In a series of investigative articles, The Philadelphia Inquirer raised major questions about the performance of Pennsylvania Attorney General Kathleen Kane. At the same time, the paper probed a related scandal involving misconduct at the state Supreme Court, whose justices Kane accused of swapping offensive emails on state computers—messages laden with pornography and misogynistic, homophobic and racist jokes. Unlike most entries in this contest, the newspaper’s work on this investigation has played out over more than a year in a saga that has gathered more and more momentum.
  • Sex and sabotage

    Through an extensive use of Oklahoma's Open Records Act, the Journal Record obtained emails, text messages and records of telephone calls that told how two Department of Environmental Quality staff members conspired with a state legislator to torpedo the agency's funding. The records show the lawmaker was romantically entangled with one agency official and also showed the agency's executive director sexually harassed other agency employees and promoted employees who were not qualified.
  • Message Wars

    In the 12 years since 9/11, al Qaeda continues to inspire numerous acts of terror with a sophisticated information campaign. Messages are spread online using sites like YouTube and other jihad forums. So far, law enforcement in the United States has been unable to find a way to respond, but that is not the case in the United Kingdom. Before 9/11, radicalization was up close and personal. A recruit was identified and groomed, taken to a camp and trained. Today, much of radicalization is global, done through sophisticated propaganda videos in the darkest corners of the Internet. The heart of this piece was investigative journalism, speaking with a former radicalized jihadist and on patrol with the officers at the front line of Britain’s outreach program.
  • Emergency text alert system inconsistent across college campuses

    In the wake of violence across college campuses in recent years, the wide range of percentages of college students who receive emergency notifications via text message reflect the inconsistent and patchwork emergency notification systems that U.S. universities and colleges use. In addition, universities vary on how they keep track of who and how many receive these alerts. But a review of university procedures at about two-dozen universities by Midwest student reporters revealed that universities automatically send out emergency notifications to school email addresses, but often allow students to opt-in for text messages. In fact, many schools do not require students to register for and receive text messages.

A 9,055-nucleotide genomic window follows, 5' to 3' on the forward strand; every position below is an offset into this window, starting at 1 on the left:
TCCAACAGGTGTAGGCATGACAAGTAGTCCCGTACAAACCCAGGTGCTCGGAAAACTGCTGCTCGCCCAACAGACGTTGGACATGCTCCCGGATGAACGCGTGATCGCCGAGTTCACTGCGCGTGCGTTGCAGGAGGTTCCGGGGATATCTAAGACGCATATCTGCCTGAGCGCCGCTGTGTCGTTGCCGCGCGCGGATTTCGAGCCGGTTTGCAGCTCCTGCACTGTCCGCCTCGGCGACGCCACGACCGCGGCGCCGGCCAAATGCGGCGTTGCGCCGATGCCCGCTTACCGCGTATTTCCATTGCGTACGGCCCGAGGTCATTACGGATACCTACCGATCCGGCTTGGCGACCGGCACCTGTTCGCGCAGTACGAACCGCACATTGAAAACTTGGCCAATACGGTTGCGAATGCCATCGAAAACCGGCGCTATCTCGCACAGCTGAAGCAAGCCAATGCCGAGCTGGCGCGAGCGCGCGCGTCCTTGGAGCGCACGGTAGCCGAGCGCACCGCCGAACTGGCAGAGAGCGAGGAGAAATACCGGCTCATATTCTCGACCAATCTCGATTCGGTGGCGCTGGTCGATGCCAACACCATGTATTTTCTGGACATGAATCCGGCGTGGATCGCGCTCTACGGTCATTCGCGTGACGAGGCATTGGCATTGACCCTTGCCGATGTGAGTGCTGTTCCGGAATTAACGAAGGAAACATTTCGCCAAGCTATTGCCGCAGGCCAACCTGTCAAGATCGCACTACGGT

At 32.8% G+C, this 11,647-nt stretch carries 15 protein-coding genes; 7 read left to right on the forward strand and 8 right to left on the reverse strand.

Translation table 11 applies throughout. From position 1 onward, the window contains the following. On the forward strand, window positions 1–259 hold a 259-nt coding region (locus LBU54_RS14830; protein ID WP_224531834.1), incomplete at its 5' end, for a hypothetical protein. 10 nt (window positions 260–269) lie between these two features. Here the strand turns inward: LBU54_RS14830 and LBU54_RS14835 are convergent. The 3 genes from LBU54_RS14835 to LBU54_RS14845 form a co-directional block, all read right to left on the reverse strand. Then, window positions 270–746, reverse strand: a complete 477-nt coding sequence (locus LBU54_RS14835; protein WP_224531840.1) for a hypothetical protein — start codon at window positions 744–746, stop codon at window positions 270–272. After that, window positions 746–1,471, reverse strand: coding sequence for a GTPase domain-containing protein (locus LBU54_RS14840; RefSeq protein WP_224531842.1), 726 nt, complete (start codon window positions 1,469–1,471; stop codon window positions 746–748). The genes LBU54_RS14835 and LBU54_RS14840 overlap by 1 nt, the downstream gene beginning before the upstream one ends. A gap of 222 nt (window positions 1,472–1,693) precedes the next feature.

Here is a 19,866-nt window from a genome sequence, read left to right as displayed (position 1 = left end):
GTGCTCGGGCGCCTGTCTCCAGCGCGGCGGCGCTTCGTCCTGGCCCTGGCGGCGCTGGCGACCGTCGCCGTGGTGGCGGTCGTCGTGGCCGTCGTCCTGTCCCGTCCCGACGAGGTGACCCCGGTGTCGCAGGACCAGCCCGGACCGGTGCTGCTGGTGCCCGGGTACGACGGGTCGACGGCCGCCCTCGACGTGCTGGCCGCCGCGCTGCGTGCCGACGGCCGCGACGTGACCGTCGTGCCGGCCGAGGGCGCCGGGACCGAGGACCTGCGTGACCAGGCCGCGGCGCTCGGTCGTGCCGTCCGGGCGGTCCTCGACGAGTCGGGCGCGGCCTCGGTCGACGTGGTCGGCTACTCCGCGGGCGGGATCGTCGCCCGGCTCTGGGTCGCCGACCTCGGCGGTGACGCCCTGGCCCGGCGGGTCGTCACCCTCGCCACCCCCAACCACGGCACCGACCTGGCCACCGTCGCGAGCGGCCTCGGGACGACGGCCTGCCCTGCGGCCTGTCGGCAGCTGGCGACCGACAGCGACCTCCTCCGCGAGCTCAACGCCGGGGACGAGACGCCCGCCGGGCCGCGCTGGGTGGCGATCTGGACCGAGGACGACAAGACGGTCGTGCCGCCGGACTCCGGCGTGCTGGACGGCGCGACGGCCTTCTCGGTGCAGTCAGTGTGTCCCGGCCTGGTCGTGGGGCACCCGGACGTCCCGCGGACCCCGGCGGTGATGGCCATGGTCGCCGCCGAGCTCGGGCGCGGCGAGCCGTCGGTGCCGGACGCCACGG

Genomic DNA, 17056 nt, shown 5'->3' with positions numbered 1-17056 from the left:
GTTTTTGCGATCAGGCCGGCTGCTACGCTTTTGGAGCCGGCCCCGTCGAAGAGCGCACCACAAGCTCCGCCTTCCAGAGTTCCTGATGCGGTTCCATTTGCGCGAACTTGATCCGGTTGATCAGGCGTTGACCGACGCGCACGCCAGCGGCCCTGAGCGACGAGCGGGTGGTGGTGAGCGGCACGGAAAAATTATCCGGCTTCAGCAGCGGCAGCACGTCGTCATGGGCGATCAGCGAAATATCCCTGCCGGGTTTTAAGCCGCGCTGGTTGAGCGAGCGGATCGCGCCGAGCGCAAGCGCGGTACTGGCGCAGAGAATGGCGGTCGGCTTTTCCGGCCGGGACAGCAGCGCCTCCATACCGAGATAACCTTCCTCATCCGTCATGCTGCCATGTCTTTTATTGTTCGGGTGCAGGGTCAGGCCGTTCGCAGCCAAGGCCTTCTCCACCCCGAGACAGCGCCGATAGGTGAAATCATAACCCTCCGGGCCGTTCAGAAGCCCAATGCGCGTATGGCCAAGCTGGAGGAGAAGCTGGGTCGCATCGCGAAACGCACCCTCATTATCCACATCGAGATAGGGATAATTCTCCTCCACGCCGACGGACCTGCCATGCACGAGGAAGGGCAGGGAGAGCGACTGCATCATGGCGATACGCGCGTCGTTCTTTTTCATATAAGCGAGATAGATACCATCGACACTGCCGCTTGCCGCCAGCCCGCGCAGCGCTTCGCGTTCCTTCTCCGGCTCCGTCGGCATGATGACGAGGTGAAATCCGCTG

• Sex Offender Preferential Treatment?

    An asst. cheerleading coach in a small town was registered as a sex offender after sending a teenager inappropriate text messages. He was sentenced to a 5 year supervised probation. But the judge who sentenced him went to the same church as the coach. Over time, the two became friends so the coach tried to use the friendship to his benefit and get off of his 5-year probation, early. He filed to have the remainder of his probation terminated after having only served half of it. The lead investigating agency was never informed, until we got involved. After we got involved, the coach eventually withdrew his request to end his probation early. So now, the registered sex offender is serving out his entire 5 years.
  • Message Machine

    “Message Machine,” a news application, takes an innovative approach to decode how the presidential campaigns were shaping fundraising appeals and other communications to potential voters. Going into the election cycle, there were reports that the presidential campaigns were gearing up to use "data science" -- sophisticated quantitative analysis and statistics -- to "microtarget" messages as never before. They had little interest in explaining what they were doing, however, for obvious strategic reasons. When a couple we knew told us they'd received similar emails simultaneously from the Obama campaign, each asking for donations, but in language that differed in subtle, but important ways, we set out to reverse engineer how the campaign was altering its tone and content to specific audiences. ProPublica News Application Developer Jeff Larson created a system to automatically gather tens of thousands of campaign emails and analyze how they were targeted. He used the same sophisticated techniques, such as machine learning and natural language processing, used by the campaign. There were a huge number of stories done after the campaign about the “geniuses” at Obama For America, but ProPublica was virtually alone in providing real-time, deep analysis of the operation while the campaign was still happening.